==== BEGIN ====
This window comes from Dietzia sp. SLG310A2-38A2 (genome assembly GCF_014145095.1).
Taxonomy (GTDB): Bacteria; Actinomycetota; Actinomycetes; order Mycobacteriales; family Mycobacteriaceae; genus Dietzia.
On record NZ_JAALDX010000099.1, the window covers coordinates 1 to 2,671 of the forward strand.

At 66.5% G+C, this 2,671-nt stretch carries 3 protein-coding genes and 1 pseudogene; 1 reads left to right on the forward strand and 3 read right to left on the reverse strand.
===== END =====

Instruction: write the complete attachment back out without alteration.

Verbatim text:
This window comes from Dietzia sp. SLG310A2-38A2 (genome assembly GCF_014145095.1).
Taxonomy (GTDB): Bacteria; Actinomycetota; Actinomycetes; order Mycobacteriales; family Mycobacteriaceae; genus Dietzia.
On record NZ_JAALDX010000099.1, the window covers coordinates 1 to 2,671 of the forward strand.

At 66.5% G+C, this 2,671-nt stretch carries 3 protein-coding genes and 1 pseudogene; 1 reads left to right on the forward strand and 3 read right to left on the reverse strand.